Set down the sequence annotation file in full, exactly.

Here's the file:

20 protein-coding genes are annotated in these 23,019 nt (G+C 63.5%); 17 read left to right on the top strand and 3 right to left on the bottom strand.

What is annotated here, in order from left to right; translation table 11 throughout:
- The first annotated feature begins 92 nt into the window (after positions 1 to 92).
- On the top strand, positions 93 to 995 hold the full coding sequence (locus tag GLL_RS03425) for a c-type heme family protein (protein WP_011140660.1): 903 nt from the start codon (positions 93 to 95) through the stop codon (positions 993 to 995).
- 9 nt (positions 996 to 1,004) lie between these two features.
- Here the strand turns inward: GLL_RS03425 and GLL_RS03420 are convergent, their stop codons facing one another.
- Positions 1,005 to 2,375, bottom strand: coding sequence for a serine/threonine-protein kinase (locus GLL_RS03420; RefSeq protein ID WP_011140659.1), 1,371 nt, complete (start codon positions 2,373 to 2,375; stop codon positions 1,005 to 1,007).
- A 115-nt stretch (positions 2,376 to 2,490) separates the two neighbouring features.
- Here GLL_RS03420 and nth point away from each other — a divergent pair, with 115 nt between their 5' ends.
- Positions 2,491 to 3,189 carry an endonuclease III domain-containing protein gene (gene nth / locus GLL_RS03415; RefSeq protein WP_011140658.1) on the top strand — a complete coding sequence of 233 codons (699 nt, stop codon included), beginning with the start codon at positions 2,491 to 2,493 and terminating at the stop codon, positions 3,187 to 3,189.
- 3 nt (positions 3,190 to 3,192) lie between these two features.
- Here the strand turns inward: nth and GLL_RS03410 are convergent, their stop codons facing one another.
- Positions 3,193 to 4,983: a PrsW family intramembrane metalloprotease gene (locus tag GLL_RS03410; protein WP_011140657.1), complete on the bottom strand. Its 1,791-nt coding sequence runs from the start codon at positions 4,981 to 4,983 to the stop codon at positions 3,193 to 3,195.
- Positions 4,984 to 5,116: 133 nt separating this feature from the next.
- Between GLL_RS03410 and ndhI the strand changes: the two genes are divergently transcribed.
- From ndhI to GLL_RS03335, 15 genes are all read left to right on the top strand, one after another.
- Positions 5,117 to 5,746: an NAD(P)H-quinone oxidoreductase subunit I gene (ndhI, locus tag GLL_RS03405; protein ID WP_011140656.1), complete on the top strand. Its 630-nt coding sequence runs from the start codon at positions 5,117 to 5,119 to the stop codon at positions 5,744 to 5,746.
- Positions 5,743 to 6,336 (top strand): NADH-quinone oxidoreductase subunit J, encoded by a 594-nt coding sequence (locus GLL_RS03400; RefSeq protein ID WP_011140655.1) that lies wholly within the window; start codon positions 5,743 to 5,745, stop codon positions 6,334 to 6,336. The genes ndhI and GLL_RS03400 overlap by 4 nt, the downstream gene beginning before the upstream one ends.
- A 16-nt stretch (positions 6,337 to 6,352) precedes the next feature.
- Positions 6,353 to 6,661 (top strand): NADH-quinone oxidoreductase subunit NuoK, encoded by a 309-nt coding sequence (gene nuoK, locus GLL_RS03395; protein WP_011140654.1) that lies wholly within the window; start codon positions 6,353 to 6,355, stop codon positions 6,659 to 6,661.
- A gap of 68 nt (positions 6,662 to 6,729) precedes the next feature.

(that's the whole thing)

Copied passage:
20 protein-coding genes are annotated in these 23,019 nt (G+C 63.5%); 17 read left to right on the top strand and 3 right to left on the bottom strand.

What is annotated here, in order from left to right; translation table 11 throughout:
- The first annotated feature begins 92 nt into the window (after positions 1 to 92).
- On the top strand, positions 93 to 995 hold the full coding sequence (locus tag GLL_RS03425) for a c-type heme family protein (protein WP_011140660.1): 903 nt from the start codon (positions 93 to 95) through the stop codon (positions 993 to 995).
- 9 nt (positions 996 to 1,004) lie between these two features.
- Here the strand turns inward: GLL_RS03425 and GLL_RS03420 are convergent, their stop codons facing one another.
- Positions 1,005 to 2,375, bottom strand: coding sequence for a serine/threonine-protein kinase (locus GLL_RS03420; RefSeq protein ID WP_011140659.1), 1,371 nt, complete (start codon positions 2,373 to 2,375; stop codon positions 1,005 to 1,007).
- A 115-nt stretch (positions 2,376 to 2,490) separates the two neighbouring features.
- Here GLL_RS03420 and nth point away from each other — a divergent pair, with 115 nt between their 5' ends.
- Positions 2,491 to 3,189 carry an endonuclease III domain-containing protein gene (gene nth / locus GLL_RS03415; RefSeq protein WP_011140658.1) on the top strand — a complete coding sequence of 233 codons (699 nt, stop codon included), beginning with the start codon at positions 2,491 to 2,493 and terminating at the stop codon, positions 3,187 to 3,189.
- 3 nt (positions 3,190 to 3,192) lie between these two features.
- Here the strand turns inward: nth and GLL_RS03410 are convergent, their stop codons facing one another.
- Positions 3,193 to 4,983: a PrsW family intramembrane metalloprotease gene (locus tag GLL_RS03410; protein WP_011140657.1), complete on the bottom strand. Its 1,791-nt coding sequence runs from the start codon at positions 4,981 to 4,983 to the stop codon at positions 3,193 to 3,195.
- Positions 4,984 to 5,116: 133 nt separating this feature from the next.
- Between GLL_RS03410 and ndhI the strand changes: the two genes are divergently transcribed.
- From ndhI to GLL_RS03335, 15 genes are all read left to right on the top strand, one after another.
- Positions 5,117 to 5,746: an NAD(P)H-quinone oxidoreductase subunit I gene (ndhI, locus tag GLL_RS03405; protein ID WP_011140656.1), complete on the top strand. Its 630-nt coding sequence runs from the start codon at positions 5,117 to 5,119 to the stop codon at positions 5,744 to 5,746.
- Positions 5,743 to 6,336 (top strand): NADH-quinone oxidoreductase subunit J, encoded by a 594-nt coding sequence (locus GLL_RS03400; RefSeq protein ID WP_011140655.1) that lies wholly within the window; start codon positions 5,743 to 5,745, stop codon positions 6,334 to 6,336. The genes ndhI and GLL_RS03400 overlap by 4 nt, the downstream gene beginning before the upstream one ends.
- A 16-nt stretch (positions 6,337 to 6,352) precedes the next feature.
- Positions 6,353 to 6,661 (top strand): NADH-quinone oxidoreductase subunit NuoK, encoded by a 309-nt coding sequence (gene nuoK, locus GLL_RS03395; protein WP_011140654.1) that lies wholly within the window; start codon positions 6,353 to 6,355, stop codon positions 6,659 to 6,661.
- A gap of 68 nt (positions 6,662 to 6,729) precedes the next feature.